Children who experience a traumatic brain injury (TBI) are at elevated risk for a range of negative cognitive and neuropsychological outcomes. Identifying which children are at greatest risk for negative outcomes can be difficult due to the heterogeneity of TBI. To address this barrier, the current study applied a novel method of characterizing brain connectivity networks, Bayesian multi‐subject vector autoregressive modelling (BVAR‐connect), which used white matter integrity as priors to evaluate effective connectivity—the time‐dependent relationship in functional magnetic resonance imaging (fMRI) activity between two brain regions—within the default mode network (DMN). In a prospective longitudinal study, children ages 8–15 years with mild to severe TBI underwent diffusion tensor imaging and resting state fMRI 7 weeks after injury; post‐concussion and anxiety symptoms were assessed 7 months after injury. The goals of this study were to (1) characterize differences in positive effective connectivity of resting‐state DMN circuitry between healthy controls and children with TBI, (2) determine if severity of TBI was associated with differences in DMN connectivity and (3) evaluate whether patterns of DMN effective connectivity predicted persistent post‐concussion symptoms and anxiety. Healthy controls had unique positive connectivity that mostly emerged from the inferior temporal lobes. In contrast, children with TBI had unique effective connectivity among orbitofrontal and parietal regions. These positive orbitofrontal‐parietal DMN effective connectivity patterns also differed by TBI severity and were associated with persisting behavioural outcomes. Effective connectivity may be a sensitive neuroimaging marker of TBI severity as well as a predictor of chronic post‐concussion symptoms and anxiety.
Consumption of alcohol during pregnancy impacts fetal development and may lead to a variety of physical, cognitive, and behavioral abnormalities in childhood collectively known as fetal alcohol spectrum disorder (FASD). The FASD spectrum includes children with fetal alcohol syndrome (FAS), partial fetal alcohol syndrome (pFAS), and alcohol‐related neurodevelopmental disorder (ARND). Children with a FASD or prenatal alcohol exposure (PAE) have impaired white matter, reduced structural volumes, impaired resting‐state functional connectivity when measured with fMRI, and spectral hypersynchrony as infants. Magnetoencephalography (MEG) provides high temporal resolution and good spatial precision for examining spectral power and connectivity patterns unique from fMRI. The impact of PAE on MEG resting‐state spectral power in children remains unknown.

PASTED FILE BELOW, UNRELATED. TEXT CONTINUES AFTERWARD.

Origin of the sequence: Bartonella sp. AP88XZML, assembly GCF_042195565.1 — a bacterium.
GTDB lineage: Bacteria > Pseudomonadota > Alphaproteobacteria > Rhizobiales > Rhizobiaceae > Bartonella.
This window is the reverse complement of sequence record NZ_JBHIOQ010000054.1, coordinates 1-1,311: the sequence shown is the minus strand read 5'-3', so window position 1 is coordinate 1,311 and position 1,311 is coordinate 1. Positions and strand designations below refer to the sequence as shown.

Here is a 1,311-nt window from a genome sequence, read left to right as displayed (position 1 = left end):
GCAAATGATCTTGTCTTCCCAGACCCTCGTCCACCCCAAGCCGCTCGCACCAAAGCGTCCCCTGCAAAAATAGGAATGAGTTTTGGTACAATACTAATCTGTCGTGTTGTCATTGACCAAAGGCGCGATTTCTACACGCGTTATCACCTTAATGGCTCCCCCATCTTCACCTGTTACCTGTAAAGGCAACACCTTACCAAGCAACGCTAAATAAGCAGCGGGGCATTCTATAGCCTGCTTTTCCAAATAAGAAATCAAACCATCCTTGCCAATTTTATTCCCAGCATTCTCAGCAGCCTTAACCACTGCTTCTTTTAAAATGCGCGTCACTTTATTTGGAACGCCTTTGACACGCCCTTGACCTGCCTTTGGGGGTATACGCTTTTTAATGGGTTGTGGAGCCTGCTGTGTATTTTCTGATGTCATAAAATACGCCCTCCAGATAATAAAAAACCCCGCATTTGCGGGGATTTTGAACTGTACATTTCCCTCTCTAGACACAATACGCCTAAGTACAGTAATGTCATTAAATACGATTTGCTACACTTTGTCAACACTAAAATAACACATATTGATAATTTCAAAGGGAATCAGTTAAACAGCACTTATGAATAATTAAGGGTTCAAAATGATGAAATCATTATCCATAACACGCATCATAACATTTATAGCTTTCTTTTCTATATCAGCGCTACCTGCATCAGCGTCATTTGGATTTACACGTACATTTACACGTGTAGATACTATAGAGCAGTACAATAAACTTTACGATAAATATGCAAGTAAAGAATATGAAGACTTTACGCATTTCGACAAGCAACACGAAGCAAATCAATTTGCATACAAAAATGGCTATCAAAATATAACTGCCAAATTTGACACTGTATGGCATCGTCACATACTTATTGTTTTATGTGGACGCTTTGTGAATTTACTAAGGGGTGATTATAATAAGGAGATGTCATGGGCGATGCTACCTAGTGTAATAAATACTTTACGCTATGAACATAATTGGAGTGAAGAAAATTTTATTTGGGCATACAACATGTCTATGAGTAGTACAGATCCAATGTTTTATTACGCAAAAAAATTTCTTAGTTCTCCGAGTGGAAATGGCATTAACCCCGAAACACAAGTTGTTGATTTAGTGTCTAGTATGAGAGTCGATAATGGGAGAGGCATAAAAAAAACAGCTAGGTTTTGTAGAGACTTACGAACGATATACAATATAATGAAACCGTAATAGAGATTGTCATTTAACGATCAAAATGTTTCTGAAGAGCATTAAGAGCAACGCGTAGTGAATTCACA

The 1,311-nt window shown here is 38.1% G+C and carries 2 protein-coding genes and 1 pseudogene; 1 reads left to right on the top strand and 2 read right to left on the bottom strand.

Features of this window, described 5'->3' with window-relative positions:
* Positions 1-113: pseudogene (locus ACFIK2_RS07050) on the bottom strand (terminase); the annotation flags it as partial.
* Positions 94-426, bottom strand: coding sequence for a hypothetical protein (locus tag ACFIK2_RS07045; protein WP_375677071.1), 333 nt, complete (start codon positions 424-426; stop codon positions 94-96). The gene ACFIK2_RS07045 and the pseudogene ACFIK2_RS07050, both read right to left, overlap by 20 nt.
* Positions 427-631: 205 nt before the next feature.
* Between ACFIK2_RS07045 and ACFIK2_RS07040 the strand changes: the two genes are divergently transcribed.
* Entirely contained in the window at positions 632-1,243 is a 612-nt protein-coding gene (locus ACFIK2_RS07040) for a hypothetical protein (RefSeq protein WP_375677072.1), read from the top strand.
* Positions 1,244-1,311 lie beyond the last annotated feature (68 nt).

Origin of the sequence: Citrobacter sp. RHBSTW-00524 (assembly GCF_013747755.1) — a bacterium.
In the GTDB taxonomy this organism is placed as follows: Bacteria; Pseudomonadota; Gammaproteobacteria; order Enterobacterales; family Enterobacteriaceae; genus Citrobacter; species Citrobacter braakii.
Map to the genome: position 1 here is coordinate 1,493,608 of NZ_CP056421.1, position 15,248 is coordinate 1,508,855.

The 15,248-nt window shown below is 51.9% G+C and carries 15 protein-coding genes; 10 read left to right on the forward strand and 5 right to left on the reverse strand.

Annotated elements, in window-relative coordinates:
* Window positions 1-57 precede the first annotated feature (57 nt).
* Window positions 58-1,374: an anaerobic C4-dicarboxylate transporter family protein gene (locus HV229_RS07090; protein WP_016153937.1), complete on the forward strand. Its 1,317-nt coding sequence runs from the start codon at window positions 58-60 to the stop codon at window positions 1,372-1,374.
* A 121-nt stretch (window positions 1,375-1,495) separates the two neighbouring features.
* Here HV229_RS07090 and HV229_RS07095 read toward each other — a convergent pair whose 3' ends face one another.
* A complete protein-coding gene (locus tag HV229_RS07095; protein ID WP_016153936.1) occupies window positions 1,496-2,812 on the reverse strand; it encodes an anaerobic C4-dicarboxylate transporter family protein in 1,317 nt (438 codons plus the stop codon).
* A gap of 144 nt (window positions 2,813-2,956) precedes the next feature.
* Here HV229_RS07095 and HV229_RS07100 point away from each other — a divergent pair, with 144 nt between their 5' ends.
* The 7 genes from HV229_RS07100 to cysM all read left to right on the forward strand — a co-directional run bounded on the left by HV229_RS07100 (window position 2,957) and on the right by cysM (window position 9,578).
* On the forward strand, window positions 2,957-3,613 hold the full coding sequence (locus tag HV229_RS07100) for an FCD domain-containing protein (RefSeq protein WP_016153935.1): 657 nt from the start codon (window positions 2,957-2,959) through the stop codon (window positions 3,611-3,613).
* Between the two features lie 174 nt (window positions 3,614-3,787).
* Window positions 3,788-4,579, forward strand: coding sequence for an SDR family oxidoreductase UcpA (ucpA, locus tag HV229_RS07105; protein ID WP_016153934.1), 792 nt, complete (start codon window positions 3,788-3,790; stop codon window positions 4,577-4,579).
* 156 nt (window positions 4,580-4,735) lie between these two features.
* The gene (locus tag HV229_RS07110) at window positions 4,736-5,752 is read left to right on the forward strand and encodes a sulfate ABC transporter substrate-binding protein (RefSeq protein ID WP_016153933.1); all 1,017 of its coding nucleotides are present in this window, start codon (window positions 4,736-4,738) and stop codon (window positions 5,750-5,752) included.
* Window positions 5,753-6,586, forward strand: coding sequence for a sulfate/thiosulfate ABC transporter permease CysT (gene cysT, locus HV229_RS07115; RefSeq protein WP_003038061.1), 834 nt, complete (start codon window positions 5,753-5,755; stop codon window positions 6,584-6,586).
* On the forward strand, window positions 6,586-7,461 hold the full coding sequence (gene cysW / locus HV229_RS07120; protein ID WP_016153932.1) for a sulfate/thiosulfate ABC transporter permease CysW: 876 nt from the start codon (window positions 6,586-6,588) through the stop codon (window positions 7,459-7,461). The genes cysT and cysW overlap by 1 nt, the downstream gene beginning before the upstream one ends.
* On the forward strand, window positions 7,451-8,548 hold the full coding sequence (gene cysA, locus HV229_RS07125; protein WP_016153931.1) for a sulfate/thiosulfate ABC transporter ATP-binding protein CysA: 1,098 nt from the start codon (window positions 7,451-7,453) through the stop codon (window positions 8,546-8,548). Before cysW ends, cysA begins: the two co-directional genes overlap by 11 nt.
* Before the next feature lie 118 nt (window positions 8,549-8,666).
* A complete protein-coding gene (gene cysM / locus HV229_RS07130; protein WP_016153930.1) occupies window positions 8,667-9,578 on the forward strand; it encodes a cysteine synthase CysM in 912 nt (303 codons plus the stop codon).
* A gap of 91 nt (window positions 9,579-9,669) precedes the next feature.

We collected 2 minutes of eyes‐open and eyes‐closed resting‐state data in 51 children (8 to 12 years of age) with 3 subgroups included: 10 ARND/PAE, 15 FAS/pFAS, and 26 controls (TDC). MEG data were collected on the Elekta Neuromag system. The following spectral metrics were compared between subgroups: power, normalized power, half power, 95% power, and Shannon spectral entropy (SSE). MEG spectral data were correlated with behavioral measures.
Our results indicate children with FAS/pFAS had reduced spectral power and normalized power, particularly within the alpha frequency band in sensor parietal and source superior parietal and lateral occipital regions, along with elevated half power, 95% power, and SSE. We also found select hemisphere specific effects further indicating reduced corpus callosum connectivity in children with a FASD. Interestingly, while the ARND/PAE subgroup had significant differences from the FAS/pFAS subgroup, in many cases spectral data were not significantly different from TDC.
Our results were consistent with previous studies and provide new insight into resting‐state oscillatory differences both between children with FAS and TDC, and within FASD subgroups. Further understanding of these resting‐state variations and their impact on cognitive function may help provide early targets for intervention and enhance outcomes for individuals with a FASD.
- NSF-PAR ID:
- Publisher / Repository:
- Date Published:
- Journal Name:
- Alcoholism: Clinical and Experimental Research
- Page Range / eLocation ID:
- p. 117-130
- Medium: X
- Sponsoring Org:
- National Science Foundation
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Fetal alcohol syndrome (FAS) due to gestational alcohol exposure represents one of the most common causes of nonheritable lifelong disability worldwide. In vitro and in vivo models have successfully recapitulated multiple facets of the disorder, including morphological and behavioral deficits, but far less is understood regarding the molecular and genetic mechanisms underlying FAS.
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https://www.youtube.com/watch?v=xWV_5o8wB5g. Research Highlights
Most executive jobs are prospected to be obsolete within several decades, so creative skills are seen as essential for the near future.
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